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Causality and persistence in the water availability dynamics

Grant number: 18/19222-7
Support type:Scholarships in Brazil - Master
Effective date (Start): December 01, 2018
Effective date (End): February 29, 2020
Field of knowledge:Physical Sciences and Mathematics - Geosciences
Principal Investigator:Edson Cezar Wendland
Grantee:Kalyl Gomes Calixto
Home Institution: Escola de Engenharia de São Carlos (EESC). Universidade de São Paulo (USP). São Carlos, SP, Brazil
Associated research grant:15/03806-1 - Water availability and quality threats in a Guarani Aquifer System outcrop zone, AP.BIOEN.TEM

Abstract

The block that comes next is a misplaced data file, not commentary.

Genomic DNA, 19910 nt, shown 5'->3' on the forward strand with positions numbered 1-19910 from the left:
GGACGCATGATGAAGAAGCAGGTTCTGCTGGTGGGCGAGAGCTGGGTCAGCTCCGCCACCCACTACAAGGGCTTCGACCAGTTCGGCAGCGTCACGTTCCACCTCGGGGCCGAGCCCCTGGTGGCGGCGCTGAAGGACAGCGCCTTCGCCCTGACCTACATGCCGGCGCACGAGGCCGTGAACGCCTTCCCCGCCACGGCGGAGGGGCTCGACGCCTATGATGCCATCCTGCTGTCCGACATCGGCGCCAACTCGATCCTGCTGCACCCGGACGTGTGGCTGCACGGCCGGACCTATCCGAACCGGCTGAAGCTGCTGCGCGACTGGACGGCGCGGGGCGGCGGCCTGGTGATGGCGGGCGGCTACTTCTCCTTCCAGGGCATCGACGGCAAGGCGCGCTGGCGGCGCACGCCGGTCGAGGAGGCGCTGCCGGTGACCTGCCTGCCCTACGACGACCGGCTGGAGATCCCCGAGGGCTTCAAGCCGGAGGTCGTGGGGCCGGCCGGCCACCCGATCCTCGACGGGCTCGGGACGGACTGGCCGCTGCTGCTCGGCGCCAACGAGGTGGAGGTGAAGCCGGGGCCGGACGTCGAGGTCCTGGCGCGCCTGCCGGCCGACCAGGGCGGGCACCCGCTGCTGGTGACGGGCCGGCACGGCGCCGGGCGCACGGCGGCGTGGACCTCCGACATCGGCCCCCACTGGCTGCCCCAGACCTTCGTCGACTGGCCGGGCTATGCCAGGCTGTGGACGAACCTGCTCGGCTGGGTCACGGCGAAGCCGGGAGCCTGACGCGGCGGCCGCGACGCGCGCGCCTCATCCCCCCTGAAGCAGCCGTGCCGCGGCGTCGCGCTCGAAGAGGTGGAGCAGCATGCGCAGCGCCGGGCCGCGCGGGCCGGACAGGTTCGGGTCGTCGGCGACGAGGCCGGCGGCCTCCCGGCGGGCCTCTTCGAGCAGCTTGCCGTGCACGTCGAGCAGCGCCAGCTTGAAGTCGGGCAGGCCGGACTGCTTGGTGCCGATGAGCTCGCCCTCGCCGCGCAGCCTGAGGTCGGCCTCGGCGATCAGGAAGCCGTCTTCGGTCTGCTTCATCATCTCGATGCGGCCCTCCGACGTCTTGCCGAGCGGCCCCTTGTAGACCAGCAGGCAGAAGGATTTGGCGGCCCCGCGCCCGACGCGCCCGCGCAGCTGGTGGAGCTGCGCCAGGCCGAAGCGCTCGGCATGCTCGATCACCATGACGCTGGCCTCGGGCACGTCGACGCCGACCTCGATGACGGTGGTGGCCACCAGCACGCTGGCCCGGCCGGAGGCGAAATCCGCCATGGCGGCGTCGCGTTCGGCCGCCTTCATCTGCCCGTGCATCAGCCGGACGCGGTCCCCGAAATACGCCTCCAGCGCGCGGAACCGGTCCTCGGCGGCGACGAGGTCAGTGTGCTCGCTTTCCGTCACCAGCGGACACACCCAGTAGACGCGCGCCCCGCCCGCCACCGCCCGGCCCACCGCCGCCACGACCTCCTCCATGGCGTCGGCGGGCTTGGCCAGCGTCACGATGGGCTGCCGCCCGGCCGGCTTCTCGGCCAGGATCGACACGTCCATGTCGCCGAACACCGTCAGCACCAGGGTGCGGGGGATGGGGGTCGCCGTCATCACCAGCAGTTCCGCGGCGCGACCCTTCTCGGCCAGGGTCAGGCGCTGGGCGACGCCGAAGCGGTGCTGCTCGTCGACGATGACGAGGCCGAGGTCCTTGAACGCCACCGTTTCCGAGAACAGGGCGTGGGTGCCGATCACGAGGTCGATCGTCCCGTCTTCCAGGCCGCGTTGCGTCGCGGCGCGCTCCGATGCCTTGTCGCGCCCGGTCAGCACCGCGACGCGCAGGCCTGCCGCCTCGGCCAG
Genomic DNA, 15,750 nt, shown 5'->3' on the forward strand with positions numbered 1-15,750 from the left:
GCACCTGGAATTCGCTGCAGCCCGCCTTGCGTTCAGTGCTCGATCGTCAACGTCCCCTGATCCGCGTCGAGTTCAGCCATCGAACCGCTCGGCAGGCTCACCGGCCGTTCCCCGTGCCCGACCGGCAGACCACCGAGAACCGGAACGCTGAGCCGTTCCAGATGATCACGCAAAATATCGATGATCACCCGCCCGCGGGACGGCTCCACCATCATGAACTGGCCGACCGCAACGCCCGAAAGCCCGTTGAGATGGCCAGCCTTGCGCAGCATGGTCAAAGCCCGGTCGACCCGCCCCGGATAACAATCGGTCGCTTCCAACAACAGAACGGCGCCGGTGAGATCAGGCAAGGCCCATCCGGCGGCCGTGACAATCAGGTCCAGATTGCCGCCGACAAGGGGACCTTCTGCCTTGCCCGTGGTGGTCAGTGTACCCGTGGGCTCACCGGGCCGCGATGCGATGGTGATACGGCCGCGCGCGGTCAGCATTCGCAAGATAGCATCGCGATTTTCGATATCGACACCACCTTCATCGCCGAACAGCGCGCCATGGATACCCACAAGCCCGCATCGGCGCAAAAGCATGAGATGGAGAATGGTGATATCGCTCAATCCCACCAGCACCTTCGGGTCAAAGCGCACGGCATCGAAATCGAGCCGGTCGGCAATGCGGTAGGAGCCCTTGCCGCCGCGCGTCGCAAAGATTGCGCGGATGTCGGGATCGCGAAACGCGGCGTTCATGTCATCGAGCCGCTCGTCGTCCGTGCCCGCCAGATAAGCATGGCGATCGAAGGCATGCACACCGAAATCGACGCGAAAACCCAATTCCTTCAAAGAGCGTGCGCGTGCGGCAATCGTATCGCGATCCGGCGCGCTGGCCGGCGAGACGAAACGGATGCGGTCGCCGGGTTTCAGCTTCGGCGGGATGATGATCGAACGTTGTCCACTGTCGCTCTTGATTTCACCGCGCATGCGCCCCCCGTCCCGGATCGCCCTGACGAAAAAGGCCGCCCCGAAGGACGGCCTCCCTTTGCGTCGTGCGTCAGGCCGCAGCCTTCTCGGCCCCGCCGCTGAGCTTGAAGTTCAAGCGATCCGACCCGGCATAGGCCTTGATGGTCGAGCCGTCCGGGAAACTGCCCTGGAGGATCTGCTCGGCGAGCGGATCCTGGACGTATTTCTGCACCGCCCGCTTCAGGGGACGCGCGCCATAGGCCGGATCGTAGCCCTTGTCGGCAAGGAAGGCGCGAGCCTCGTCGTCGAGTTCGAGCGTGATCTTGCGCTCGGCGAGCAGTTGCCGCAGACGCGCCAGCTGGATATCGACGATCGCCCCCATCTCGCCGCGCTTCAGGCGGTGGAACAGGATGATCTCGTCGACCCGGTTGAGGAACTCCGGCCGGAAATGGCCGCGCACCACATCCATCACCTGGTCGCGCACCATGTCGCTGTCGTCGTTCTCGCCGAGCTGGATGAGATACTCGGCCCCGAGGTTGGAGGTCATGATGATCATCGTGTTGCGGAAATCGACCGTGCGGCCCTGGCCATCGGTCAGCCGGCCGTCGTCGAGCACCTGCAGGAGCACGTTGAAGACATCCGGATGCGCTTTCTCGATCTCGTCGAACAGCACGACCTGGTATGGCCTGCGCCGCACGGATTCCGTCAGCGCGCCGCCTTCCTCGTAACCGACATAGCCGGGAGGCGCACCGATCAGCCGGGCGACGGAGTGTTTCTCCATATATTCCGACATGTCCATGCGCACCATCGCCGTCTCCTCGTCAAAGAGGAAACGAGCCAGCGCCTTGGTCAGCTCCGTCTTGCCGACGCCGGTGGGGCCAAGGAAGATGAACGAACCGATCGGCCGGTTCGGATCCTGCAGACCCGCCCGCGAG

A better understanding of hydrological processes at basin scale is a challenge to achieve a more sustainable water resources management, especially towards predicting different behaviours under climate or land use change scenarios. Despite the evidence that some hydrological variables are resulting of long memory processes, just a few works explore this pattern along with the modelling process. Thereby, this proposal seeks to build a conceptual hydrological model to represent the water availability dynamics of an experimental study basin, taking advantage of prior characterization of the causal relationships between hydrometeorological time series. A hypothesis to be tested is that relevant information about water storages in the basin may be revealed by combining alternative interpretation tools, such those based on multiresolution analysis and on nonlinear causality tests. The study area, Onça Creek basin (central region of Sao Paulo state), is an upland watershed, located on an outcrop area of the Guarani Aquifer System, under predominant agricultural use, which has been hydrologically monitored since 2004. Based on locally registered data, the precipitation and evapotranspiration processes shall be quantified and spatially interpolated using different temporal scales. The streamflow components, baseflow and direct runoff, shall be estimated by using a recursive digital filter. A set of time series composed by total streamflow, baseflow, precipitation, evapotranspiration, and groundwater level of representative watershed wells will be integrally analysed by using a multiresolution approach, oriented to identify cause-effect relationships, and also to quantify the persistence between processes. The model-building will be carried out in a flexible framework that allows for behavioural adaptation to represent the uniqueness of hydrological systems, and to reproduce its different signatures. Among the expected contributions we highlight: a better hydrological understanding of the study area; and insights about how to build an effective water availability forecast tool. (AU)